Gender In Poetry / Literature Lesson Duration Essay

Length: 7 pages Sources: 8 Subject: Literature Type: Essay Paper: #71176397 Related Topics: Poetry Analysis, Emily Bronte, Contemporary Literature, Literature
Excerpt from Essay :

Gender in Poetry / Literature Lesson

Lesson Duration


Rational: This is an introduction to the gender issues which were so prevalent in the Victorian era, and a backdrop to show why they still exist today and the harm they can inflict.

Syllabus Outcome: This part of the lesson helps meet outcome 1, or the ability to interpret meanings and themes within texts. By using abstract thinking processes, the students will make connections between the texts presented and show how they are, or are not related. According to the research, "A student responds to and composes increasingly sophisticated and sustained texts for understanding, interpretation, critical analysis and pleasure" (Board of Studies for NSW 2003 p 32).

Syllabus Content: This will help meet outcome 4, where "a student selects and uses languages forms and features, and structures of texts according to different purposes, audiences and contexts, and describes and explains their effects on meaning" (Board of Studies for NSW 2003 p 35).

Resources / Equipment: "Yellow Wallpaper" and the Reading Guide

Prior Knowledge: Understanding about gender roles and stereotypes.

Learning Outcome:

1. Understanding Gender stereotypes and how they are exposed through Literature.

2. Be able to engage and interpret texts.

3. Indentify literary elements.


1-15 min

16-45 min

46-60 min

Teaching Strategies:

1. The lesson will open with a discussion of confining roles in Victorian eras. This discussion will begin to define gender stereotypes and show how strong they were just a few hundred years ago.

a. The lesson will then move on to read Charlotte Perkins Gilman's "The Yellow Wallpaper."

2. The students will follow up this reading with an accompanying reading guide, which can be found attached.

3. In addition to this content, the end of the reading will feature a discussion of some important literary elements. The three forms or irony, dramatic, situational, and verbal, will be outlined and discussed as it is relevant to this work and other literature.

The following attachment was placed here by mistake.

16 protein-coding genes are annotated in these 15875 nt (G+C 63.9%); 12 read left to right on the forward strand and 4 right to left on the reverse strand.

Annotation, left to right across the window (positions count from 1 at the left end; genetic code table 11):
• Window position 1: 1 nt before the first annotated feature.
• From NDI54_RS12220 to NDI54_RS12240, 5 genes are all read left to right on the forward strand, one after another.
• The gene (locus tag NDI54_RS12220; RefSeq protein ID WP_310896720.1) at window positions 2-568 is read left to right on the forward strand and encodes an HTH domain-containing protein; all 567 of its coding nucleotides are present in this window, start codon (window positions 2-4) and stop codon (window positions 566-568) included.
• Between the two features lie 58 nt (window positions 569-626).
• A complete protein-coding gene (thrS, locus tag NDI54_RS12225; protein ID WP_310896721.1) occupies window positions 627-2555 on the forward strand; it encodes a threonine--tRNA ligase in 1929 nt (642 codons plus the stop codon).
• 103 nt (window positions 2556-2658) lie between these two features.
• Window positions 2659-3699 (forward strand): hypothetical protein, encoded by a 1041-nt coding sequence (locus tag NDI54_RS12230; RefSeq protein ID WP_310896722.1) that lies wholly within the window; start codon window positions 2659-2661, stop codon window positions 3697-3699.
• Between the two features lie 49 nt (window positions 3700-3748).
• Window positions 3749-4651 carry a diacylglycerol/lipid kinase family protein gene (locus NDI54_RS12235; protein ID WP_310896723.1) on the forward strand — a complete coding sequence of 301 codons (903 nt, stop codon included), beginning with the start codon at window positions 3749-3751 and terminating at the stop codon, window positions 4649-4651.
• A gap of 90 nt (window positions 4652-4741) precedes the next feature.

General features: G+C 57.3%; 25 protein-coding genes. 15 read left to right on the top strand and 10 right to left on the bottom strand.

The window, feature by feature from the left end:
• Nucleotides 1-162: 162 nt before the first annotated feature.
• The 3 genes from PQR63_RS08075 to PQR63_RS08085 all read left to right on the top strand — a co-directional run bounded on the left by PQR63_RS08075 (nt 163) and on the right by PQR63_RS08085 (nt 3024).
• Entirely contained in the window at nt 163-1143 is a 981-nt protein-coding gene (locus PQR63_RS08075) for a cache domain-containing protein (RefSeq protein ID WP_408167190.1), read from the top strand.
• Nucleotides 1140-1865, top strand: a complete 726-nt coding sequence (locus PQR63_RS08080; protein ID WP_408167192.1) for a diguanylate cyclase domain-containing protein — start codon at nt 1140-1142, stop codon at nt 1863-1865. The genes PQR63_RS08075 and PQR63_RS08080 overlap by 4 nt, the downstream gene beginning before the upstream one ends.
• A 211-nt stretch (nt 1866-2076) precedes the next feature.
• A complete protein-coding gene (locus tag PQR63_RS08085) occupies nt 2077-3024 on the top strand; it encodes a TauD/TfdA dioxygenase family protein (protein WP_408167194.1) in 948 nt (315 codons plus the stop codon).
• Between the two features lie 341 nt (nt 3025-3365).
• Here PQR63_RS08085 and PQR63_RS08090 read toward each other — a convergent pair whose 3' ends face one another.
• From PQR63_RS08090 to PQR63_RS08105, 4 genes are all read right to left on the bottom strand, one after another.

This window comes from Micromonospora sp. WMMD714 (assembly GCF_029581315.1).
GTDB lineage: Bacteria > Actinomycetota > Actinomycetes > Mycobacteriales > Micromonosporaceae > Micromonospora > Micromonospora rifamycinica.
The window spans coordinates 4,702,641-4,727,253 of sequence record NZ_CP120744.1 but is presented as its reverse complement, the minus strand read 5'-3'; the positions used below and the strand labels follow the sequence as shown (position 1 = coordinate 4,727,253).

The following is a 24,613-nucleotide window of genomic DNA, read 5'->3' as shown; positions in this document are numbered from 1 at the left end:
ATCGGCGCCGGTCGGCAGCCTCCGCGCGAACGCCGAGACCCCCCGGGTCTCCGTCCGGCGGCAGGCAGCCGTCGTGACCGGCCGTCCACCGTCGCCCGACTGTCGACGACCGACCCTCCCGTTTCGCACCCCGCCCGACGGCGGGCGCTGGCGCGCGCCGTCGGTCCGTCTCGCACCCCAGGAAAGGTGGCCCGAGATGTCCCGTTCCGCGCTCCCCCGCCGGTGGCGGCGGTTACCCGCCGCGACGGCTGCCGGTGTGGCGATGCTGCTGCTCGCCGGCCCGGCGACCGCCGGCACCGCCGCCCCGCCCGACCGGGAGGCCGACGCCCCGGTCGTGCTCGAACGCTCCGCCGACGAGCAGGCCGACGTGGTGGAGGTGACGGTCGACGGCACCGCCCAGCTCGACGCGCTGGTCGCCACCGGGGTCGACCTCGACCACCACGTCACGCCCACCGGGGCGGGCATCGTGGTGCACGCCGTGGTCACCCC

Class Organisation:

During the reading and discussion portions, the class will work as a whole. The reading guide would be an independent exercise.

Assessment Techniques:

In order to assess progress made by students, the marking criteria will make sure that the reading guide is filled out correctly, with answer responses being at least three sentences each. Finally, there will be a quiz on identifying the various forms of irony.

Evaluation and reflection

The first lesson will serve as an introduction to gender stereotyping and use Gilman's exciting short story to perk interest and show how negative stereotypes can be in terms of their impact on people's lives.

Lesson Title: Gender in Poetry / Literature Lesson 2

Lesson Duration

60 mins

Year: 9

Class: 9A

Room: 205A

Rational: This lesson will bring the concept of gender stereotypes to a more localized perspective.

Syllabus Outcome:

This is aimed to help meet outcome 2, which is the ability to create an argument or viewpoint and back it up using textual evidence from the poem.

Syllabus Content:

The later discussion about rhyme scheme and thematic elements is another element of outcome 4 -- looking at thematic structures and rhyme scheme to understand how language strategies impact meaning

Resources / Equipment: "The Woman" and "Last Lines"

Prior Knowledge: Understanding of gender stereotypes, and which specifically pertain to women.

Learning Outcome:

1. Read and interpret modern poetry in a way that students can then respond to with a cohesive argument.

2. Students will then have to craft an opinion-based argument that centers on a strong and cohesive thesis.

3. Continue learning about literary elements, specifically associated with poetry.


1-25 min

26-50 min

51-60 min

Teaching Strategies:

1. It will open with a reading of Australian Poet Mary Gilmore's "The Woman" and Emily Bronte's "Last Lines."

2. Next, students will be asked to write their own argumentative paragraph with a concise thesis answering the following: what stereotype is this a reaction to and why?

3. There will also be a discussion regarding the rhyme scheme and other thematic structures in the poem itself. Students will identify rhyme scheme and all discrimination in today's world rather than one from the past.

Syllabus Outcome: In this it is meeting outcome 1 because it allows students to "discuss characteristics of male and female stereotypes in the society" and "identify ways in which their own lives have been affected by these stereotypes," (Bengii 2005 p 17).